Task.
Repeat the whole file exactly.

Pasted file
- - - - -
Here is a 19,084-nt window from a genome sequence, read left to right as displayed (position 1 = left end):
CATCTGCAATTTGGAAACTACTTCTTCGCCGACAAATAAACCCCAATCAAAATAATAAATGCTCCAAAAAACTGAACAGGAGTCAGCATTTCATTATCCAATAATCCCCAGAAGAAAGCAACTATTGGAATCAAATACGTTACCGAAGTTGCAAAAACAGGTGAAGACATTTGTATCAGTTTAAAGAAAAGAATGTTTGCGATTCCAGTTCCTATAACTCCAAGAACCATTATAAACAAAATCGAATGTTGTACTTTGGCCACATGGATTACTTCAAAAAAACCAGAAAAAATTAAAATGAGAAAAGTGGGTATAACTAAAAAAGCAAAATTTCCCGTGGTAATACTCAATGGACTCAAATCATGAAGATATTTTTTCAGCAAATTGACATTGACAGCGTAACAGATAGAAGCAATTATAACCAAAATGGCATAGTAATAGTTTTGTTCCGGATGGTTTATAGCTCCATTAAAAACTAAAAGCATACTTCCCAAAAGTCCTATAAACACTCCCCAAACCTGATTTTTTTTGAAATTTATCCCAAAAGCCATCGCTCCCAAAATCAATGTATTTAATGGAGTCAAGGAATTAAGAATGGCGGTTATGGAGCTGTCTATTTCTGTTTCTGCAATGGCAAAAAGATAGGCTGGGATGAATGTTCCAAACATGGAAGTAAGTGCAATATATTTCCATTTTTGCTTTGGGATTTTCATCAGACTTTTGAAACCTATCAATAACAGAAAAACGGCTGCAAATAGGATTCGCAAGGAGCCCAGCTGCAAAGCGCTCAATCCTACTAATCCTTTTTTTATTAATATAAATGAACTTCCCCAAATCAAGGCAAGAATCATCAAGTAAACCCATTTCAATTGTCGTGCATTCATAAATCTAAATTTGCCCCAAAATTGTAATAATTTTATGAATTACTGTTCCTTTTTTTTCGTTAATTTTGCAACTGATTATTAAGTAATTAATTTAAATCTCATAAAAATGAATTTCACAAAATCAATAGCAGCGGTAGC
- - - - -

Here is a 19,084-nt window from a genome sequence, read left to right as displayed (position 1 = left end):
CATCTGCAATTTGGAAACTACTTCTTCGCCGACAAATAAACCCCAATCAAAATAATAAATGCTCCAAAAAACTGAACAGGAGTCAGCATTTCATTATCCAATAATCCCCAGAAGAAAGCAACTATTGGAATCAAATACGTTACCGAAGTTGCAAAAACAGGTGAAGACATTTGTATCAGTTTAAAGAAAAGAATGTTTGCGATTCCAGTTCCTATAACTCCAAGAACCATTATAAACAAAATCGAATGTTGTACTTTGGCCACATGGATTACTTCAAAAAAACCAGAAAAAATTAAAATGAGAAAAGTGGGTATAACTAAAAAAGCAAAATTTCCCGTGGTAATACTCAATGGACTCAAATCATGAAGATATTTTTTCAGCAAATTGACATTGACAGCGTAACAGATAGAAGCAATTATAACCAAAATGGCATAGTAATAGTTTTGTTCCGGATGGTTTATAGCTCCATTAAAAACTAAAAGCATACTTCCCAAAAGTCCTATAAACACTCCCCAAACCTGATTTTTTTTGAAATTTATCCCAAAAGCCATCGCTCCCAAAATCAATGTATTTAATGGAGTCAAGGAATTAAGAATGGCGGTTATGGAGCTGTCTATTTCTGTTTCTGCAATGGCAAAAAGATAGGCTGGGATGAATGTTCCAAACATGGAAGTAAGTGCAATATATTTCCATTTTTGCTTTGGGATTTTCATCAGACTTTTGAAACCTATCAATAACAGAAAAACGGCTGCAAATAGGATTCGCAAGGAGCCCAGCTGCAAAGCGCTCAATCCTACTAATCCTTTTTTTATTAATATAAATGAACTTCCCCAAATCAAGGCAAGAATCATCAAGTAAACCCATTTCAATTGTCGTGCATTCATAAATCTAAATTTGCCCCAAAATTGTAATAATTTTATGAATTACTGTTCCTTTTTTTTCGTTAATTTTGCAACTGATTATTAAGTAATTAATTTAAATCTCATAAAAATGAATTTCACAAAATCAATAGCAGCGGTAGC